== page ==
It may strike you as surprising to catch our favourite rake out and about in the light of day, but that is where we find Tom is this next edition. My guess is he is finally returning home after a night out. He exits his sedan chair to find out who has the audacity to prevent him from passing only to find it is two Welsh Bailiffs. Uh oh, this can't be good. It would appear that Tom's debts have finally caught up with him and now he must pay. To the debtor's prison with thee! But just as things are about to get messy, aid comes to Tom in a surprising form. Lowly milliner, Sarah Young, the very same pregnant, former-fiancee of Tom's happened to be walking by with her wares when she heard the commotion. Not being able to bare the thought of Tom rotting away in prison, she scraps together what little wagers of a single, working mother can, and pays the bailiffs for Tom's freedom. For some reason I feel this act of charity and compassion was wasted...but what do I know!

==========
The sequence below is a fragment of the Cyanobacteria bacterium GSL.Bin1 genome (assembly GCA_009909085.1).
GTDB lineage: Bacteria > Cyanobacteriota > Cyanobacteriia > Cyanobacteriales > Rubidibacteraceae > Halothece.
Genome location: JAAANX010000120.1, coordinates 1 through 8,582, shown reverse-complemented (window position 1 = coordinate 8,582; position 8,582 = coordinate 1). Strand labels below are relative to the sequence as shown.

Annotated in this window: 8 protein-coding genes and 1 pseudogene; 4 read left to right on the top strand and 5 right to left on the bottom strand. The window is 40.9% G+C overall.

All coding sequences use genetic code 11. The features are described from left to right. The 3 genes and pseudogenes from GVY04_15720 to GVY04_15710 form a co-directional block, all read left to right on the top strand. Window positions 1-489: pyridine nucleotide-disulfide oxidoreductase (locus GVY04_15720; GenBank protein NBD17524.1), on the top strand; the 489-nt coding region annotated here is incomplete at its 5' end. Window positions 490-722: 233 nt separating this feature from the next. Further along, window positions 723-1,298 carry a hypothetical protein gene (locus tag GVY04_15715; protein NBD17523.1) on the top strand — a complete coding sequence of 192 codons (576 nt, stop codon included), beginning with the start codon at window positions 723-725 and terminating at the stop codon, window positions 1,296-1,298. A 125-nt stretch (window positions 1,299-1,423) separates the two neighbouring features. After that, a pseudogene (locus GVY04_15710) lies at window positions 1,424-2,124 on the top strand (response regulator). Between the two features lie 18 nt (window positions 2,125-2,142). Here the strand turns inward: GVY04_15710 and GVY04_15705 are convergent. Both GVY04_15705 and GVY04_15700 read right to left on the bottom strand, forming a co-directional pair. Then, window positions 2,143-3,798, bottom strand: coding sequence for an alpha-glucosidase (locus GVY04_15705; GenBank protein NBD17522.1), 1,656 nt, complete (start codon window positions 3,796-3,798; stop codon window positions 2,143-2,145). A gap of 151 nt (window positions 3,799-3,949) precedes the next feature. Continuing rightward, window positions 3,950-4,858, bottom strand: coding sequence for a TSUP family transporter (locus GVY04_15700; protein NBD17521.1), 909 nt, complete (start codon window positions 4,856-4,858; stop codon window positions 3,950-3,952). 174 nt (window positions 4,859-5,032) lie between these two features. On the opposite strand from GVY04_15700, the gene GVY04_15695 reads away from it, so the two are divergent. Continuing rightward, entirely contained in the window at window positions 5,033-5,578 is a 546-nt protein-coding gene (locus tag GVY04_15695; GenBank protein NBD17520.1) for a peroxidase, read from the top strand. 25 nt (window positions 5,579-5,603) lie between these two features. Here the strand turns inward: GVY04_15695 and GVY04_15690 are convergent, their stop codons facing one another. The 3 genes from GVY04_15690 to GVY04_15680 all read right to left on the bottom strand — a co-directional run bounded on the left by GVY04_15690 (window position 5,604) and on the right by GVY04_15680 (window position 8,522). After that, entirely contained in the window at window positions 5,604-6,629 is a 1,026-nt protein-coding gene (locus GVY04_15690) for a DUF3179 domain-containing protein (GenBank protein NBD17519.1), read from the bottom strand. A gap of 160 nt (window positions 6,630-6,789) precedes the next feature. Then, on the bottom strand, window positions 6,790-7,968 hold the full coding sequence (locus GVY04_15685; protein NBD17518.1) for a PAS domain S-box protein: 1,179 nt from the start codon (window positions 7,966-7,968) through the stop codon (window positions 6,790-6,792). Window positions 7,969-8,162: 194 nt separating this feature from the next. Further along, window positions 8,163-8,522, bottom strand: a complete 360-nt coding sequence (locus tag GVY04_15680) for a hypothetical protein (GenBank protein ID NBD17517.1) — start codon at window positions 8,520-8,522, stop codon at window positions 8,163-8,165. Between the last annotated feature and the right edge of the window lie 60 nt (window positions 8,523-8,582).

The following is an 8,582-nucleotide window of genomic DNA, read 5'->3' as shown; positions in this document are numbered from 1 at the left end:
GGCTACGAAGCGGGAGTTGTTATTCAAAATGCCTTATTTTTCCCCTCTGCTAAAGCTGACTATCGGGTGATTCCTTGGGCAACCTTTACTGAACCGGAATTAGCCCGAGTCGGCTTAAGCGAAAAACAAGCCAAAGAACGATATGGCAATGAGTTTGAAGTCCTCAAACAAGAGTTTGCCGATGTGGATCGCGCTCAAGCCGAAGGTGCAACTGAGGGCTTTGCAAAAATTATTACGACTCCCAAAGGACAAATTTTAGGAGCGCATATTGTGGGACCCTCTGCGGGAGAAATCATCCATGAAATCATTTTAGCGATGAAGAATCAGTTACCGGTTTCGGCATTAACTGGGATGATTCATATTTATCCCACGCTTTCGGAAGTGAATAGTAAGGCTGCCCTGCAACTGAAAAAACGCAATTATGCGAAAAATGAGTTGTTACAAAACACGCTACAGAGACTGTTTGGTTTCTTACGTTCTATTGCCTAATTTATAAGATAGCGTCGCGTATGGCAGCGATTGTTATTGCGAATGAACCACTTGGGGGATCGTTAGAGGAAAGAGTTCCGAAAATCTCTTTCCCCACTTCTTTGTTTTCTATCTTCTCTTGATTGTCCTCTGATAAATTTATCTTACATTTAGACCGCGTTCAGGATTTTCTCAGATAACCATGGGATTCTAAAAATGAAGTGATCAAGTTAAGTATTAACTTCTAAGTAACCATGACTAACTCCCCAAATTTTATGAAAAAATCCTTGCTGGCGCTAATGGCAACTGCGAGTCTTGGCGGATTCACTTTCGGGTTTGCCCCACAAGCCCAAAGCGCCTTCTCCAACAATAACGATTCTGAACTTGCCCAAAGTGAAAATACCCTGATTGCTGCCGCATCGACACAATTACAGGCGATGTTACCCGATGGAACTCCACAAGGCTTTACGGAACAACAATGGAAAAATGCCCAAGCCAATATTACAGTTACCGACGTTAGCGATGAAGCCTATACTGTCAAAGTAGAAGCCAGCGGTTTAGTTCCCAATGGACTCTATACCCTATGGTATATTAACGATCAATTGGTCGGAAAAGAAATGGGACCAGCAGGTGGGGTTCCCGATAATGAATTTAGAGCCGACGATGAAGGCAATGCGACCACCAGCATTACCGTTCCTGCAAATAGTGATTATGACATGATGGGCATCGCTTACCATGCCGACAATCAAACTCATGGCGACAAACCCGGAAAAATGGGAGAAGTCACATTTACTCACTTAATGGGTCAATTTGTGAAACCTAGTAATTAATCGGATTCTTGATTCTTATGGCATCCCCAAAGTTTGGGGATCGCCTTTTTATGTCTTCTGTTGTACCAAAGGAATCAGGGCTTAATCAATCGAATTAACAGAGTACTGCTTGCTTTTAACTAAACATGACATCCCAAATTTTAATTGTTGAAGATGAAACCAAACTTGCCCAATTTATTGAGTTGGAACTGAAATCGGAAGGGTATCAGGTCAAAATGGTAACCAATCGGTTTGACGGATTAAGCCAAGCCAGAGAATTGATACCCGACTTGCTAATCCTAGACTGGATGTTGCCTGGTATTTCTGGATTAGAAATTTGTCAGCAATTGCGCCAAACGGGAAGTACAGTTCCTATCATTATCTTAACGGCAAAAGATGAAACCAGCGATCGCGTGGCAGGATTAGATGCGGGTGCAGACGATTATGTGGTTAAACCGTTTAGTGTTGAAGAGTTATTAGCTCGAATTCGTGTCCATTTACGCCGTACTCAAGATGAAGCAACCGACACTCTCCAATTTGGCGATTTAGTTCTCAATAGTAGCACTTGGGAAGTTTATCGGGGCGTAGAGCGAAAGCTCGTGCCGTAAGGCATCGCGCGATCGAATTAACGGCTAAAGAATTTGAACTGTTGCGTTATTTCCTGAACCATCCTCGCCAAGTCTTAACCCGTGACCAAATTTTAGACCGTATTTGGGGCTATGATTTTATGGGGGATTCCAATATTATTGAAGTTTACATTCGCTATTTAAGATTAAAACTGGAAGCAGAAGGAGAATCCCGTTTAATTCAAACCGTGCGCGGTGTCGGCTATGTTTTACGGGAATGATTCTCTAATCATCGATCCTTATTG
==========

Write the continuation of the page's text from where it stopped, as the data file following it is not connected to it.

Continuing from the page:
In the hustle and bustle of the London street it is easy to miss a few great Hogarthian details. A little dog calmly sits and watches the whole folly. Hogarth commonly added dogs to his paintings to symbolize the calm outside observer. During the commotion, a pickpocket snatches Tom's fancy cane. The lantern-lighter is refilling the oil in the street lamp and oops spills oil on Tom's nice white wig. Not only is this for comic relief but also is a reference to religious blessings (oil on the forehead) and how Sarah's act of charity was a blessing. A blessing soon to be forgotten, no doubt!
The Rake's Progress Part 1
The Rake's Progress Part 2
The Rake's Progress Part 3
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